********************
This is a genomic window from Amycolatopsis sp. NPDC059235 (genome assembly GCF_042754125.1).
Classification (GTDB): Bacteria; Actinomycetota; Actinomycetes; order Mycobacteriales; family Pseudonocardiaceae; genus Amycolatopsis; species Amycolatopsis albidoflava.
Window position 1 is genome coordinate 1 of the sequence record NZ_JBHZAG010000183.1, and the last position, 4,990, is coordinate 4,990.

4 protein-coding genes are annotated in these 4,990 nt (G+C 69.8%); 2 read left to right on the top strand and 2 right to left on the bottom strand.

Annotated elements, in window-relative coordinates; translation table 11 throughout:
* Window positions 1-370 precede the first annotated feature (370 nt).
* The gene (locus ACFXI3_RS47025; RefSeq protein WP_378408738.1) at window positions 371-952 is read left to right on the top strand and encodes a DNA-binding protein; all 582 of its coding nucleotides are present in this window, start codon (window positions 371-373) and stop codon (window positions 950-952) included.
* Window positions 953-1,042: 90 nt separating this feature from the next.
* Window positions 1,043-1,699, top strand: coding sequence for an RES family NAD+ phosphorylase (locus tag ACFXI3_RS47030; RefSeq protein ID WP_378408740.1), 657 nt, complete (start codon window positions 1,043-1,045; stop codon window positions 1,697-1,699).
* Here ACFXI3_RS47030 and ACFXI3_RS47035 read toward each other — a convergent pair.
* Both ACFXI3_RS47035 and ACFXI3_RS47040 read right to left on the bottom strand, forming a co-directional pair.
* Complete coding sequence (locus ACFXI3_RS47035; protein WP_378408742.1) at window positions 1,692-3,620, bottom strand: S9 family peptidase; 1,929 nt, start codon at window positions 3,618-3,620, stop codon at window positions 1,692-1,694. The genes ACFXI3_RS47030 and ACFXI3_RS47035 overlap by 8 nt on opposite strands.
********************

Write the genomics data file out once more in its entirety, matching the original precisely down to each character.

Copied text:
This is a genomic window from Amycolatopsis sp. NPDC059235 (genome assembly GCF_042754125.1).
Classification (GTDB): Bacteria; Actinomycetota; Actinomycetes; order Mycobacteriales; family Pseudonocardiaceae; genus Amycolatopsis; species Amycolatopsis albidoflava.
Window position 1 is genome coordinate 1 of the sequence record NZ_JBHZAG010000183.1, and the last position, 4,990, is coordinate 4,990.

4 protein-coding genes are annotated in these 4,990 nt (G+C 69.8%); 2 read left to right on the top strand and 2 right to left on the bottom strand.

Annotated elements, in window-relative coordinates; translation table 11 throughout:
* Window positions 1-370 precede the first annotated feature (370 nt).
* The gene (locus ACFXI3_RS47025; RefSeq protein WP_378408738.1) at window positions 371-952 is read left to right on the top strand and encodes a DNA-binding protein; all 582 of its coding nucleotides are present in this window, start codon (window positions 371-373) and stop codon (window positions 950-952) included.
* Window positions 953-1,042: 90 nt separating this feature from the next.
* Window positions 1,043-1,699, top strand: coding sequence for an RES family NAD+ phosphorylase (locus tag ACFXI3_RS47030; RefSeq protein ID WP_378408740.1), 657 nt, complete (start codon window positions 1,043-1,045; stop codon window positions 1,697-1,699).
* Here ACFXI3_RS47030 and ACFXI3_RS47035 read toward each other — a convergent pair.
* Both ACFXI3_RS47035 and ACFXI3_RS47040 read right to left on the bottom strand, forming a co-directional pair.
* Complete coding sequence (locus ACFXI3_RS47035; protein WP_378408742.1) at window positions 1,692-3,620, bottom strand: S9 family peptidase; 1,929 nt, start codon at window positions 3,618-3,620, stop codon at window positions 1,692-1,694. The genes ACFXI3_RS47030 and ACFXI3_RS47035 overlap by 8 nt on opposite strands.